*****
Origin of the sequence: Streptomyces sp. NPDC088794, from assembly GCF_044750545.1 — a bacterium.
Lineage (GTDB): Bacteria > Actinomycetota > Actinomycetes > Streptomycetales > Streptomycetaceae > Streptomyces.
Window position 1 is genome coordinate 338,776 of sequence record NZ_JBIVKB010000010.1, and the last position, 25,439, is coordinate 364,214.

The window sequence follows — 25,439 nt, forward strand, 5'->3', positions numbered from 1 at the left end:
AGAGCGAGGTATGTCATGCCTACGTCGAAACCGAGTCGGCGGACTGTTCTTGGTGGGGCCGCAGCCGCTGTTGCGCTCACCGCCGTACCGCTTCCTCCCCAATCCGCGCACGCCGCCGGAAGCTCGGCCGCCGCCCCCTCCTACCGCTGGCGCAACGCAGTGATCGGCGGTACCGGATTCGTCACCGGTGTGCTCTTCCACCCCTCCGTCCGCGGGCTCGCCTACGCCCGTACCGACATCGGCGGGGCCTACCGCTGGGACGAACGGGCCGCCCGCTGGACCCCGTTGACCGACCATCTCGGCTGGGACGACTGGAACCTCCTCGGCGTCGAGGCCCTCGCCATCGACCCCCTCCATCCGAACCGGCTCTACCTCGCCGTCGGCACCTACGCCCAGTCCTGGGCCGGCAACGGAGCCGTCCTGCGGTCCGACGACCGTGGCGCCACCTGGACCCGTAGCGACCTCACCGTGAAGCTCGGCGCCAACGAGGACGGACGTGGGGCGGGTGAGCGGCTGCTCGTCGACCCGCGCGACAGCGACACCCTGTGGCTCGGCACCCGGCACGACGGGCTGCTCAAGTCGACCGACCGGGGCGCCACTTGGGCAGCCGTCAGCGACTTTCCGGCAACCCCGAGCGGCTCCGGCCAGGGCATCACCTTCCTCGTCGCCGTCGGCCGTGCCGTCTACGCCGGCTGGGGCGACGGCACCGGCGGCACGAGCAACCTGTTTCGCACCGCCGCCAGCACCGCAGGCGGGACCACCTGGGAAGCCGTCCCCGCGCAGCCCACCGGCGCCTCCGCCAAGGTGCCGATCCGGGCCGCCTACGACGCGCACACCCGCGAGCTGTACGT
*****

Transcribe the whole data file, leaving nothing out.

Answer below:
Origin of the sequence: Streptomyces sp. NPDC088794, from assembly GCF_044750545.1 — a bacterium.
Lineage (GTDB): Bacteria > Actinomycetota > Actinomycetes > Streptomycetales > Streptomycetaceae > Streptomyces.
Window position 1 is genome coordinate 338,776 of sequence record NZ_JBIVKB010000010.1, and the last position, 25,439, is coordinate 364,214.

The window sequence follows — 25,439 nt, forward strand, 5'->3', positions numbered from 1 at the left end:
AGAGCGAGGTATGTCATGCCTACGTCGAAACCGAGTCGGCGGACTGTTCTTGGTGGGGCCGCAGCCGCTGTTGCGCTCACCGCCGTACCGCTTCCTCCCCAATCCGCGCACGCCGCCGGAAGCTCGGCCGCCGCCCCCTCCTACCGCTGGCGCAACGCAGTGATCGGCGGTACCGGATTCGTCACCGGTGTGCTCTTCCACCCCTCCGTCCGCGGGCTCGCCTACGCCCGTACCGACATCGGCGGGGCCTACCGCTGGGACGAACGGGCCGCCCGCTGGACCCCGTTGACCGACCATCTCGGCTGGGACGACTGGAACCTCCTCGGCGTCGAGGCCCTCGCCATCGACCCCCTCCATCCGAACCGGCTCTACCTCGCCGTCGGCACCTACGCCCAGTCCTGGGCCGGCAACGGAGCCGTCCTGCGGTCCGACGACCGTGGCGCCACCTGGACCCGTAGCGACCTCACCGTGAAGCTCGGCGCCAACGAGGACGGACGTGGGGCGGGTGAGCGGCTGCTCGTCGACCCGCGCGACAGCGACACCCTGTGGCTCGGCACCCGGCACGACGGGCTGCTCAAGTCGACCGACCGGGGCGCCACTTGGGCAGCCGTCAGCGACTTTCCGGCAACCCCGAGCGGCTCCGGCCAGGGCATCACCTTCCTCGTCGCCGTCGGCCGTGCCGTCTACGCCGGCTGGGGCGACGGCACCGGCGGCACGAGCAACCTGTTTCGCACCGCCGCCAGCACCGCAGGCGGGACCACCTGGGAAGCCGTCCCCGCGCAGCCCACCGGCGCCTCCGCCAAGGTGCCGATCCGGGCCGCCTACGACGCGCACACCCGCGAGCTGTACGT